Bullying was target of workshop at La Merced

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Bullying doesn’t start and end with name calling and pushing and shoving these days.

The new age of bullying with students involves text messaging, Facebook and a wide-array of social networking sites, according to Charles Nuanes, an investigator with the 13th Judicial District Attorney’s Office.

Brent Ruffner-News-Bulletin photo: Belen Board of Education member Larry Lindberg talks with Kelly Chapel, a La Merced kindergarten teacher, at a recent bullying workshop. Charles Nuanes, an investigator with the 13th Judcial District Attorney’s Office and Belen Schools Superintendent Ron Marquez were among the speakers.

Nuanes, along with Belen Schools Superintendent Ron Marquez, spoke to a small group of parents at La Merced Elementary School in Rio Communities a few weeks ago.

The event, hosted by the school’s staff, provided parents with tools to ensure their children are safe.

Nuanes said students can be victims of cyber-bullying, a method of bullying where children can receive threats via the Internet. He said parents must ask their children questions to ensure that they are safe.

It’s important for parents to know exactly which websites are being accessed, he said.

“The biggest thing is communication,” Nuanes said. “You have to talk to your children.”

The investigator said sites such as Facebook and YouTube allow children to post provocative images or videos that might be damaging to others. Students can send text messages with images that could go out to a number of people at any one time.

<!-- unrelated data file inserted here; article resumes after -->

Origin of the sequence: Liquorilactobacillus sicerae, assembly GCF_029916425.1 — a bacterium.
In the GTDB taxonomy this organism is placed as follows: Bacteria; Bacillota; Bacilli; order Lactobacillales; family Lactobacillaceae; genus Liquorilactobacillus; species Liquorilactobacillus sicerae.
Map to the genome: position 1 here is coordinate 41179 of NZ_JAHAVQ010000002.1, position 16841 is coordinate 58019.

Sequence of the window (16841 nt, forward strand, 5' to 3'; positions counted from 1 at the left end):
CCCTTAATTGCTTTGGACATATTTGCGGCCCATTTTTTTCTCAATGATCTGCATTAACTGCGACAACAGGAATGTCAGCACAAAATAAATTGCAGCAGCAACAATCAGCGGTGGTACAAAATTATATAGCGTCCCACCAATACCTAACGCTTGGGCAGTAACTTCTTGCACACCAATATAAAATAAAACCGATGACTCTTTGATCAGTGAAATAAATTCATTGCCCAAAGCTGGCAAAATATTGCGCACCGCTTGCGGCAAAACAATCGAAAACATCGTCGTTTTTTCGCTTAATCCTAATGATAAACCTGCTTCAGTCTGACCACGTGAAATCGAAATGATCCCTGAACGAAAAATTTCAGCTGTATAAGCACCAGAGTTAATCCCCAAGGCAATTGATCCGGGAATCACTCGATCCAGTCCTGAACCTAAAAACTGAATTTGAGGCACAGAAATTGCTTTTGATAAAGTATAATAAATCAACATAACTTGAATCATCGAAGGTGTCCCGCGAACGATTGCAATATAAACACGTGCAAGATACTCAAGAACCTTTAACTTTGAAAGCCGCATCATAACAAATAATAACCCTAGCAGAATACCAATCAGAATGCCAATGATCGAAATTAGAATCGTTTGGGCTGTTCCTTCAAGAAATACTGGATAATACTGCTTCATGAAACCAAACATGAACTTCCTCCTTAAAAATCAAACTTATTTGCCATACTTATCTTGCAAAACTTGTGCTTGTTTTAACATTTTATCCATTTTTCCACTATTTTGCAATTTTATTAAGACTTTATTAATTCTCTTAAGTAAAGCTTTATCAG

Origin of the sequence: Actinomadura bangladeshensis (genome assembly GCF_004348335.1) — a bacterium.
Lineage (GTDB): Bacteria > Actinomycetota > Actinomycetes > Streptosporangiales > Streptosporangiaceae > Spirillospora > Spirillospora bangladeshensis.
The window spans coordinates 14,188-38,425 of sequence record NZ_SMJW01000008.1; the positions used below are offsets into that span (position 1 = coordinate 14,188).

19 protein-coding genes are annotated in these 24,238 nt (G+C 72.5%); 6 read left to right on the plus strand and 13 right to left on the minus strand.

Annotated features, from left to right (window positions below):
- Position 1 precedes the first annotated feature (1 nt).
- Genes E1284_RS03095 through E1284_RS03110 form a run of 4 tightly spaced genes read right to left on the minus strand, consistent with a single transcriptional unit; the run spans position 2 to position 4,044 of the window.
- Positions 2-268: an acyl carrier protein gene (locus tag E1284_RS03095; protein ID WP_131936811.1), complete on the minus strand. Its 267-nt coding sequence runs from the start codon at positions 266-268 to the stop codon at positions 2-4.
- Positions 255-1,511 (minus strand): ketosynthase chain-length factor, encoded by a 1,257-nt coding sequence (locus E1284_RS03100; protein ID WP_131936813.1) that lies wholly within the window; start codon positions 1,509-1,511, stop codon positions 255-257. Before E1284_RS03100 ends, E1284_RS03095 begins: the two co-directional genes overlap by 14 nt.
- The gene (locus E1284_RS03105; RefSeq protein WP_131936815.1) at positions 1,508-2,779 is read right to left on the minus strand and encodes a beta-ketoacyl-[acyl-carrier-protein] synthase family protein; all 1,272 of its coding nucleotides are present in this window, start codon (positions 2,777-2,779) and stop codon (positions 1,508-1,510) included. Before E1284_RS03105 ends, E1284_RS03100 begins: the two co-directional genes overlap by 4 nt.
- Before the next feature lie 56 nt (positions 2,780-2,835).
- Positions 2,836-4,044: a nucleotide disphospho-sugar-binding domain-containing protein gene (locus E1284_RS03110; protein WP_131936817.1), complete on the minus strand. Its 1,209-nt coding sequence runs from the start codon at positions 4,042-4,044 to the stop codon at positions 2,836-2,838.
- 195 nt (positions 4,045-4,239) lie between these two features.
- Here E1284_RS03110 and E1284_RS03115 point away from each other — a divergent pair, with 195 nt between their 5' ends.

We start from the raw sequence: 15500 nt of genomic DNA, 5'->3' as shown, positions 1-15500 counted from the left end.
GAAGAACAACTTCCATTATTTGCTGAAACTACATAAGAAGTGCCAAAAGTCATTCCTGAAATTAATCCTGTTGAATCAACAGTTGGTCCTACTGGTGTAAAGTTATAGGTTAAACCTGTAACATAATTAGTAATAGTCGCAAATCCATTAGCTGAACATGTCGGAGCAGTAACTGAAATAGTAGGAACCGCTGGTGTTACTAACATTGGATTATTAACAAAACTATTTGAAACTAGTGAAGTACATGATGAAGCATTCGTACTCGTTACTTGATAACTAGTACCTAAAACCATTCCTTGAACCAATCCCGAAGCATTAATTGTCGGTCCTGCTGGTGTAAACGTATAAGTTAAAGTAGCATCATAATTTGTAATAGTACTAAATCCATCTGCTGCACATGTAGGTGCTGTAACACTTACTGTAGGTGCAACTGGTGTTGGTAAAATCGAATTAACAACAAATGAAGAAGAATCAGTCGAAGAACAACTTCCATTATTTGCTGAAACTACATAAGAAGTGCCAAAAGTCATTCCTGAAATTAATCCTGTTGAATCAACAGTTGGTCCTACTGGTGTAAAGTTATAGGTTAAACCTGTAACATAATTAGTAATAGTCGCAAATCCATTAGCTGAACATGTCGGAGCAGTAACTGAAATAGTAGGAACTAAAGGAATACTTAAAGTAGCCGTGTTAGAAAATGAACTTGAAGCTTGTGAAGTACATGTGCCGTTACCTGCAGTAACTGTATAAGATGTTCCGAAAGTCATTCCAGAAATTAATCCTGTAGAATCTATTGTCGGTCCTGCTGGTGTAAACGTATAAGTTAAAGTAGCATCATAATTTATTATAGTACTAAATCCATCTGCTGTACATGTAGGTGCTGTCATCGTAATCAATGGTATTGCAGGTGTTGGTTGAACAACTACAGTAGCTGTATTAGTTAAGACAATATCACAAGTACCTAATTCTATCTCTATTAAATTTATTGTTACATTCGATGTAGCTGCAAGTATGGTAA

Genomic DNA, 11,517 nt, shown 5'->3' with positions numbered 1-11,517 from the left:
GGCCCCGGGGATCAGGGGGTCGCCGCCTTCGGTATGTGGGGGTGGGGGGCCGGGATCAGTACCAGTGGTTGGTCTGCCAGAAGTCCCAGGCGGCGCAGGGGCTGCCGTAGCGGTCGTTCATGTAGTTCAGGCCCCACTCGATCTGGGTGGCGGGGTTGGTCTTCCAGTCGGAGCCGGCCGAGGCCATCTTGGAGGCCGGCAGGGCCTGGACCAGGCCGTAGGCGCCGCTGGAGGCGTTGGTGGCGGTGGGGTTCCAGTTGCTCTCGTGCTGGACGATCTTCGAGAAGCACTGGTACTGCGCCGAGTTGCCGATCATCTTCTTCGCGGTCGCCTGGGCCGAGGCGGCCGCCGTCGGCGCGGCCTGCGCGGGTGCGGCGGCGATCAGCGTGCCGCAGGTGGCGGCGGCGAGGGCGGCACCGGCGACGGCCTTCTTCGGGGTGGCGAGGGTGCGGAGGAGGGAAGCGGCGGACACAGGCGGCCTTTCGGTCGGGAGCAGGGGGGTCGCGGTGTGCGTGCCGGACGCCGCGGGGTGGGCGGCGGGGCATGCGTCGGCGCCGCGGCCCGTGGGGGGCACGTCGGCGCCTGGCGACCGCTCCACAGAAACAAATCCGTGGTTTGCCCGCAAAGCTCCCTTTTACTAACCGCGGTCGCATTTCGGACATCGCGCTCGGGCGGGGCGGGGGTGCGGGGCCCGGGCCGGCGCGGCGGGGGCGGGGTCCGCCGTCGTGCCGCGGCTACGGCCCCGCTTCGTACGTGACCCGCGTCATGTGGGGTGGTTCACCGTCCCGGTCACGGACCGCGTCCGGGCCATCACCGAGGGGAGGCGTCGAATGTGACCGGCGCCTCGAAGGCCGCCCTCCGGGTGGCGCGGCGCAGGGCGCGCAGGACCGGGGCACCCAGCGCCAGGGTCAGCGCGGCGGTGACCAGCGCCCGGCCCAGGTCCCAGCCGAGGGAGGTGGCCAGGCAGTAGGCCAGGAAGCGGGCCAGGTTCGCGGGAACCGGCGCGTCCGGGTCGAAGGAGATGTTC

“Once you hit that button, you can never get it back,” Nuanes said. “It’s gone. It can travel from here to who knows where.”

Nuanes said parents should report online activity that they suspect is cyber-bullying.

Robin Phillips, the school’s counselor, said there are still “old school” methods of bullying.

The Belen Consolidated Schools implemented a policy after the New Mexico Legislature required school districts put one into place by the end of this August.

Phillips said bullying starts with a student or students who try and gain power over others, and she said most offenders at the school didn’t realize they were causing harm.

“Honestly, there’s a lot of kids who did not know they were bullies,” Phillips said. “They didn’t know until I told them of their behaviors.”

Phillips said in some cases, a student’s aggressive behavior starts at home where a child may see similar behavior from their parents. She said no one is exempt from being bullied, though males and females bully each other differently.

“Boys, you guys will get in a fight and beat each other half to death and the next day you are best friends,” Phillips said. “Girls, you say something to them in kindergarten and they want to beat you up in high school.”

Kelly Chapel, a La Merced kindergarten teacher, said the school’s staff tries to curb bullying at the school. Several signs against bullying hang in the hallways of the school. She said she talks to students immediately following any incidents between students.

“We try to nip it in the bud,” Chapel said.

Grandparent Oscar Hoselton Sr. said he went to the meeting because he wanted his grandson, Tyler, to know what to do if he is bullied in the future.

“I tell him to walk away or go to the principal,” Hoselton said.

Hoselton said the workshop helped him see what students may be up against with fellow classmates.

“I like to get involved,” he said.


-- Email the author at bruffner@news-bulletin.com.